After six months of working full-time for a local branch of the government, I was let go. I was great at my job, and told that often; my bosses even tried to find another position to put me in (but couldn’t get approval to create a new opening). But they are restructuring the department, I was the last person hired, and when it came time to lay people off, I was at the top of the list.
There are a couple of pieces of good news: I’m still an active candidate for employment, on several lists, so it’s just a matter of time before I’m called in for another position. And, I’ve got a great recommendation from my former assignment, so I’m likely to get whatever opens up. Also, I qualified for unemployment, since losing my job wasn’t my fault, and have a little income that way.
The bad news list is a bit longer:
It will be fall, at least, before I’m hired into a new job. Maybe winter. That’s just based on the usual hiring schedule; working for the government is like working for a major corporation, in that you can’t just decide to hire, or decide to hire a specific person. You have to follow procedure.
Some of the postings due to open up require tests that I know I can ace, since I did before, but the tests aren’t scheduled yet, and might not be for months.
The unemployment payment is based on my six months, not a full year, so it’s much less than what I made at work. It’s slightly less than half of my rent, actually, which means I have to find the rest of my rent plus all of the other things one pays for in a month (utilities, food, etc) for me and my son.
I was hoping I could keep this to myself. I was doing so good the last six months. I was paying my bills all on my own, without needing help from anyone. I had just gotten to where I was paying my bills for the upcoming month, in advance, to give me a little cushion in case of emergency. I’d started paying off my credit card, too, and making plans to repay the rest of my debt. I was paying into a pension plan, union dues, health insurance… I felt safer, financially, than I had in years, and finally ready to move forward with other parts of my life, since I felt like a grownup at last. Responsible. Ready to be a partner and not a burden.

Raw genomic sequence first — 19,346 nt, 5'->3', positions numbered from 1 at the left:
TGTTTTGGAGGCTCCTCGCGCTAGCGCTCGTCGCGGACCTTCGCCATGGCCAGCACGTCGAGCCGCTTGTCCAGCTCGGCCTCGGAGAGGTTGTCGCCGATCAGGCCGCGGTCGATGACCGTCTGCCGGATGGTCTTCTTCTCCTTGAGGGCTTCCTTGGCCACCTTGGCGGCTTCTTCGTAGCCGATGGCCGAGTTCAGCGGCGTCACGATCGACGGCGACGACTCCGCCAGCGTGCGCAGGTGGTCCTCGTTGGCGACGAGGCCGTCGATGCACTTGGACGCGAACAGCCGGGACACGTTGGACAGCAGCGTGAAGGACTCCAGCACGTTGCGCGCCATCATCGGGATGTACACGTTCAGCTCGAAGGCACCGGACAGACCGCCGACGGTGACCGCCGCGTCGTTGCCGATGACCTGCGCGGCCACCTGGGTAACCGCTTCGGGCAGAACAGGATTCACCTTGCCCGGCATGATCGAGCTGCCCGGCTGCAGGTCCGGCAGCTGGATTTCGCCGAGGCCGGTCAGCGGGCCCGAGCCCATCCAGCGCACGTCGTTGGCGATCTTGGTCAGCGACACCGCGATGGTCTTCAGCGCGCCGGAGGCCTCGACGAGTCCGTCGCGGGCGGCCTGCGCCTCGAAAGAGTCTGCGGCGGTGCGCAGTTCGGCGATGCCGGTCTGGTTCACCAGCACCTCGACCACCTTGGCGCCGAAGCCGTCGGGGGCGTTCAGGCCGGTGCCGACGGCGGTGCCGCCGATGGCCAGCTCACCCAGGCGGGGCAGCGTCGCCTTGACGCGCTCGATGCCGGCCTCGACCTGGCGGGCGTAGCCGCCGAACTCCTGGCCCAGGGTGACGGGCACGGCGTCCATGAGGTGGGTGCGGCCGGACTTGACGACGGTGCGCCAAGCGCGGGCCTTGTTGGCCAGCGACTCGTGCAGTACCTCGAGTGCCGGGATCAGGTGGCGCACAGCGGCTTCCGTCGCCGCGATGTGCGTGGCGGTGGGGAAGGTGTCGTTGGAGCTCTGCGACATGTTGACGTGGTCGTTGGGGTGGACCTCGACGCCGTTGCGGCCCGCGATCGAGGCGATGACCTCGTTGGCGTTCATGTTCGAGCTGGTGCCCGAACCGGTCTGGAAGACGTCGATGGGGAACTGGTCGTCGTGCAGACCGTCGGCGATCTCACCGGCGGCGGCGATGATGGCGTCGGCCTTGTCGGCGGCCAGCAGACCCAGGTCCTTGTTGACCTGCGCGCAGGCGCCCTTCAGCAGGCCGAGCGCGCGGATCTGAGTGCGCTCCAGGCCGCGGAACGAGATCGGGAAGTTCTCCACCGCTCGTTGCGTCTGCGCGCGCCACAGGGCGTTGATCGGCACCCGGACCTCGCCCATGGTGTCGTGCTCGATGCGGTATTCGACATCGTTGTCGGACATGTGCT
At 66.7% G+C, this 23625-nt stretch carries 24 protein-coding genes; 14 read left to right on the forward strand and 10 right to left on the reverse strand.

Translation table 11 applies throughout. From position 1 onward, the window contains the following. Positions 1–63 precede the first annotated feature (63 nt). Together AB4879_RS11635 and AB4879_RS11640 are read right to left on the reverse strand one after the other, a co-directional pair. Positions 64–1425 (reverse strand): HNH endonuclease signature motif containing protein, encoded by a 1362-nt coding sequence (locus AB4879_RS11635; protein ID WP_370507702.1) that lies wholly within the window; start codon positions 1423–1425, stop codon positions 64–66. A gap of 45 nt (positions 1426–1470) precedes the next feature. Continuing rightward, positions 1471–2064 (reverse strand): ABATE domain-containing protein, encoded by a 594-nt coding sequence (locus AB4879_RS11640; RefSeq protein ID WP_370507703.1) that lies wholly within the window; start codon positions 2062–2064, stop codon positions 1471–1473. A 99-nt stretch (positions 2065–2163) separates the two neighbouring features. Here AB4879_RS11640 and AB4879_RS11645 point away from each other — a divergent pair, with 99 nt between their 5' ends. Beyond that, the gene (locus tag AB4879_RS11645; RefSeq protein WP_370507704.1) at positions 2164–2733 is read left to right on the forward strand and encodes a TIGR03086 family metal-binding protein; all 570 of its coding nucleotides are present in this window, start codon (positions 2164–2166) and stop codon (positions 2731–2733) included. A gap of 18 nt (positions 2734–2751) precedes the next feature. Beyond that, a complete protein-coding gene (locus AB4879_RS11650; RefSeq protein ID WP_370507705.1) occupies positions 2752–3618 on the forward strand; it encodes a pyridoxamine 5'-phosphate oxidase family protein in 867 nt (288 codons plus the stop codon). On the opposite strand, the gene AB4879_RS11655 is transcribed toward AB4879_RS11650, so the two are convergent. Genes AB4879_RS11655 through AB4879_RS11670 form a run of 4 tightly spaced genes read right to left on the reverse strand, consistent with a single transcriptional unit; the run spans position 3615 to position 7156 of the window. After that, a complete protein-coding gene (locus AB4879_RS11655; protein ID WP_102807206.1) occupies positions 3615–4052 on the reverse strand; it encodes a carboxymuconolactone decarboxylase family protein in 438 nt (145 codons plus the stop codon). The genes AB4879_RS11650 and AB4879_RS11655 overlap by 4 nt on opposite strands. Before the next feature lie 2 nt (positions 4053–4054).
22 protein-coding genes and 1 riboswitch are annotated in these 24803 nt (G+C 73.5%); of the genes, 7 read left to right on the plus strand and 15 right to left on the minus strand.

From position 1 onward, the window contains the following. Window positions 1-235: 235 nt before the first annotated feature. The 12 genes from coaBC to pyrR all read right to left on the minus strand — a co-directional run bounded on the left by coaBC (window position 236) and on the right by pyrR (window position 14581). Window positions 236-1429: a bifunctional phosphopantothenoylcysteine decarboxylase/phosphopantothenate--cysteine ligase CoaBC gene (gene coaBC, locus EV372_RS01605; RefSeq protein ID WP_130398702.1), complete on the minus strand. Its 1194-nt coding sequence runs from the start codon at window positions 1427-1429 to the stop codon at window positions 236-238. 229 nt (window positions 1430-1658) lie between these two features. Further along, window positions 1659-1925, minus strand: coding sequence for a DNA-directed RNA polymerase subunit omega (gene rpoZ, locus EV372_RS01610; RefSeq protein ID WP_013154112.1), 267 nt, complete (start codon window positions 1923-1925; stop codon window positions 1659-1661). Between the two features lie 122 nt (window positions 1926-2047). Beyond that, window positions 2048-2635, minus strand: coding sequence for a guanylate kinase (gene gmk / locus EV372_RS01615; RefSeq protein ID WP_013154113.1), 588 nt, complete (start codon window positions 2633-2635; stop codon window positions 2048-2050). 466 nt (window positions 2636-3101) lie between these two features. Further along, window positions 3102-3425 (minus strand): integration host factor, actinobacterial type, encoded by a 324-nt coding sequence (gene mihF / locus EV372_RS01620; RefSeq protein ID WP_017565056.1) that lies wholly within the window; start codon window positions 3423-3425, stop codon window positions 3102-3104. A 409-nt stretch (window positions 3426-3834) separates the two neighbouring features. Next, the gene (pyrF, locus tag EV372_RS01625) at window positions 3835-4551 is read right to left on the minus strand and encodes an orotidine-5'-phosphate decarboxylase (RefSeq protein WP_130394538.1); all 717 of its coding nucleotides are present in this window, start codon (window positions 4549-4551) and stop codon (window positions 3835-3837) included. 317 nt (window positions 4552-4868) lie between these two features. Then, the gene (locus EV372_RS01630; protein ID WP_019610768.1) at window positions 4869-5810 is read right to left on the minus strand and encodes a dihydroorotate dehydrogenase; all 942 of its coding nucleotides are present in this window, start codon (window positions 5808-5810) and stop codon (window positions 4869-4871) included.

And I lost it, without having done anything wrong.
I kept myself together long enough to finish the two weeks they asked me to work after they notified me the position was ending. I’m glad that I did — it’s no one’s fault that they couldn’t keep me, but because I kept doing my job, I earned even more respect from my bosses. They thanked me for sticking around, and gave me fancy chocolate on my last day. I left on the best note possible, I think.
But the month since then, I’ve been a wreck. I’m not sleeping, and that makes it hard to get anything done during the day. I make to do lists, and I accomplish a lot, in bursts, but then realize I don’t know what day it is. I check my email sporadically, which leads people to think I’m ignoring them. I have bills piling up, another car repair that needs to happen, work I could chase after if I just had the energy to deal with it… But I wasn’t there yet. Eventually I got that point where I decided No, I can’t let my life be like this. I can’t lose everything I worked so hard to get.
I can’t lose feeling secure. I’m just not sure I have a choice.
So I took the weekend off from being online. I talked about what was happening to me. I told my mom, which makes it all a bit more real. I made a plan, some lists. I took a long nap. Tomorrow, I will nap some more. Maybe read a book. Do my laundry. Try to breathe.
Next week, I will sit down with my lists and my plan and start transitioning back to being a full time freelancer. I’ll catch up where I’m behind, and explore my options for what comes next.
I’m not giving up.